Captain’s log, stardate 20200627
Long time reader and friend-of-the-list Scott Gould sent in this great question about starting a podcast (shared with permission):
Hi Jonathan, I’m curious - my thought on producing a podcast would be “would anybody even listen to it?” What’s your take on that? Because surely that’s the most important thing to consider? Yours engagingly, Scott
Sure, it would be nice if lots of people listened to your podcast, but if you start out with a one-on-one interview show format (which is my recommended starting format for new podcasters), it doesn’t really matter of anyone listens.
You shouldn’t care if anyone listens to your podcast?
Yep, that’s right. Having listeners is just one of the benefits of hosting a podcast, and IMHO it’s not the most important one. Here are three other benefits that I think are more important:
1) Building relationships
Hosting a podcast means you always have something to invite people to (especially, luminaries in your field). If I reached out to Seth Godin and asked, “Hey, you wanna to jump on the phone for an hour so I can pick your brain?” he would surely say no. But if I asked instead, “Hey, would you like to come on our podcast and talk about that thing you care about?” he might agree.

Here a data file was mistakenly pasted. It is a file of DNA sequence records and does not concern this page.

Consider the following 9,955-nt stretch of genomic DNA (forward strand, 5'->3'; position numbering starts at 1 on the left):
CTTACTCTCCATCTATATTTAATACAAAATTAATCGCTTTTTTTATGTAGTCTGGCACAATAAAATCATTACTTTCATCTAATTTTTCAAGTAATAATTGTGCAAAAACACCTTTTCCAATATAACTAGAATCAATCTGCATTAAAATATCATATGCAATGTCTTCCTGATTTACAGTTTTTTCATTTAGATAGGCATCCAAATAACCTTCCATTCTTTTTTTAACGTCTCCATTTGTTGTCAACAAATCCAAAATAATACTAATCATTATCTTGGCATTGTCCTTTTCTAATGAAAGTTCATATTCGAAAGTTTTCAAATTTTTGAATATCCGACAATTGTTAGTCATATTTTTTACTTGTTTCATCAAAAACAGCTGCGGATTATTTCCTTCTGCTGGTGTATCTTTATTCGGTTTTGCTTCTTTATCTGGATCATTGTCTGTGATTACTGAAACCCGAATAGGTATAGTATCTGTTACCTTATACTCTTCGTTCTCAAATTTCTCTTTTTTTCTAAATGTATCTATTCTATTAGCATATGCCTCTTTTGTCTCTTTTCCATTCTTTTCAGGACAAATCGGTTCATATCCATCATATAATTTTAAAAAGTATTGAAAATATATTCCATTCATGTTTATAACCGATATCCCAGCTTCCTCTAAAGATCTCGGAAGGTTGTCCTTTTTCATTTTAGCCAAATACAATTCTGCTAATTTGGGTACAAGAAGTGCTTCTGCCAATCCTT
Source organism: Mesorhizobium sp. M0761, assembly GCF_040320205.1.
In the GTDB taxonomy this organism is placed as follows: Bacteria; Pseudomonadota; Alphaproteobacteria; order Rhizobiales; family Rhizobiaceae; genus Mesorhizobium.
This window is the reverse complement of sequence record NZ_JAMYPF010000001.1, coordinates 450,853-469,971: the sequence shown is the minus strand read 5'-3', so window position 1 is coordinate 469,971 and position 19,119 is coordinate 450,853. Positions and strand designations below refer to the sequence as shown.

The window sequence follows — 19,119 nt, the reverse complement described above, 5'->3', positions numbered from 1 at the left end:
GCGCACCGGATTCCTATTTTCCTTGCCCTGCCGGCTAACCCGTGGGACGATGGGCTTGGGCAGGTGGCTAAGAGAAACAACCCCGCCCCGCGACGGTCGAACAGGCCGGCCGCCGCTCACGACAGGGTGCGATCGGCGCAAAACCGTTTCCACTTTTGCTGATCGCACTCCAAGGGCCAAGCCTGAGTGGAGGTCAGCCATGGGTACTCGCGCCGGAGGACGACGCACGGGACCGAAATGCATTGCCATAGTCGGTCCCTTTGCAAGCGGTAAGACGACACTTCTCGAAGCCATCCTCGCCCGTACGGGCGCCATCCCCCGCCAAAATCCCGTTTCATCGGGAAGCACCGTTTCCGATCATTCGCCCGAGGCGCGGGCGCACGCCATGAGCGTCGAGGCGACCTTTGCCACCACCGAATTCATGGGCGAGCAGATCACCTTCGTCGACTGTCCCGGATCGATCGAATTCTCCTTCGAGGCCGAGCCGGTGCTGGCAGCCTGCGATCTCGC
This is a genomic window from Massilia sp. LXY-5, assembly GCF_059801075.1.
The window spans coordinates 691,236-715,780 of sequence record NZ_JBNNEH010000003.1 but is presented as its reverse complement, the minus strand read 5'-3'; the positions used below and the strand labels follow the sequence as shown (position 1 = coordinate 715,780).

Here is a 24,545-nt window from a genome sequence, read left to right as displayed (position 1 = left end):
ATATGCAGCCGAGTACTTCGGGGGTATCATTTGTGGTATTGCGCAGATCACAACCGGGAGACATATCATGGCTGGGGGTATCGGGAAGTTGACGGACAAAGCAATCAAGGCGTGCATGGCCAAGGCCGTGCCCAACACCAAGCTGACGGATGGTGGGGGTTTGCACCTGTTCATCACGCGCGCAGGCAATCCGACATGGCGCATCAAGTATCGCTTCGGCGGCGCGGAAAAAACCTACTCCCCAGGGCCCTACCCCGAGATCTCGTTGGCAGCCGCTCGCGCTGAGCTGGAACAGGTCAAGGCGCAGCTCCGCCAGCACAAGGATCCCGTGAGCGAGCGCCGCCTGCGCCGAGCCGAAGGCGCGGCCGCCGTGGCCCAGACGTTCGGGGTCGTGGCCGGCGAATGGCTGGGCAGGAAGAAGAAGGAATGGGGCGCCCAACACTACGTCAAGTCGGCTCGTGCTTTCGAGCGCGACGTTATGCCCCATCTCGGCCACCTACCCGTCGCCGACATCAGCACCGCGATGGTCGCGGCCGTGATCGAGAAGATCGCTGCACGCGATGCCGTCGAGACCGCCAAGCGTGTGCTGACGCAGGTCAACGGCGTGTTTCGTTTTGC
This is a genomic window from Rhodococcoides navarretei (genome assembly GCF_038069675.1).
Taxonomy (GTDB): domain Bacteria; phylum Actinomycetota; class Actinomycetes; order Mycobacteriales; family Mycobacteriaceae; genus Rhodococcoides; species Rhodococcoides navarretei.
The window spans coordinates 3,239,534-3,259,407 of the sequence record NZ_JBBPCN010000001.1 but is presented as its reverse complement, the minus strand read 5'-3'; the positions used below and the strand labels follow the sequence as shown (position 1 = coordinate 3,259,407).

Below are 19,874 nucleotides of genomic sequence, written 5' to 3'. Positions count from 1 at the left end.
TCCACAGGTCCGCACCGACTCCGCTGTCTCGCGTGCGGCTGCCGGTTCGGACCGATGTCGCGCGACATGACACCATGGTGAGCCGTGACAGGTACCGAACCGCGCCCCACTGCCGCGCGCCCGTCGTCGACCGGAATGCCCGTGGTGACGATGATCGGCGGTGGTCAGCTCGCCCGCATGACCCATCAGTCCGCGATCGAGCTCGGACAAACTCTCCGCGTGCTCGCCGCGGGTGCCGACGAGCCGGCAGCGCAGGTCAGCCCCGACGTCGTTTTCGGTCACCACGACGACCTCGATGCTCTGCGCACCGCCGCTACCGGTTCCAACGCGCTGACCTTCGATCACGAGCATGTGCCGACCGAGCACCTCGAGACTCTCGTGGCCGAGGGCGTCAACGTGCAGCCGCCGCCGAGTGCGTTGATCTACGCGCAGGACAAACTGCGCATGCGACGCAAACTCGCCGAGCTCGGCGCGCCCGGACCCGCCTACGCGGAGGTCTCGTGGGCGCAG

When I dreamed up the idea for TBOA, it was specifically for the purpose of having something to invite my favorite thought leaders to. It’s nice that the audience is growing, but all I care about is getting to talk to really smart people for an hour.
2) Researching your market
This is similar to the previous benefit, but instead of inviting rockstars to come on your show, you invite people from your target market and essentially have a free consulting call with them. This is a great way to get to know the hopes, dreams, worries, and fears of your ideal buyers without the pressure of trying to close a deal. As a side effect, improving your podcast interview skills will improve your sales interview skills.
BONUS: If you are currently doing execution work (e.g., coding, copywriting, illustration, video production, audio editing, voice overs, etc) and want to transition into consulting, coaching, or other types of pure advisory engagements, inviting ideal buyers onto your show is low-risk way to road test your capabilities, and to combat impostor syndrome.
3) Rapid content creation
Hosting an interview show is a great way to create a huge amount of quality content very quickly. An hour long chat with a guest will result in about 10,000 words of content. Could you write that many words in an hour? Heck no. For very little money, you can have your episodes transcribed and then read through to pull out rough drafts for shorter written articles that you could publish as blog posts, email messages, or social media posts.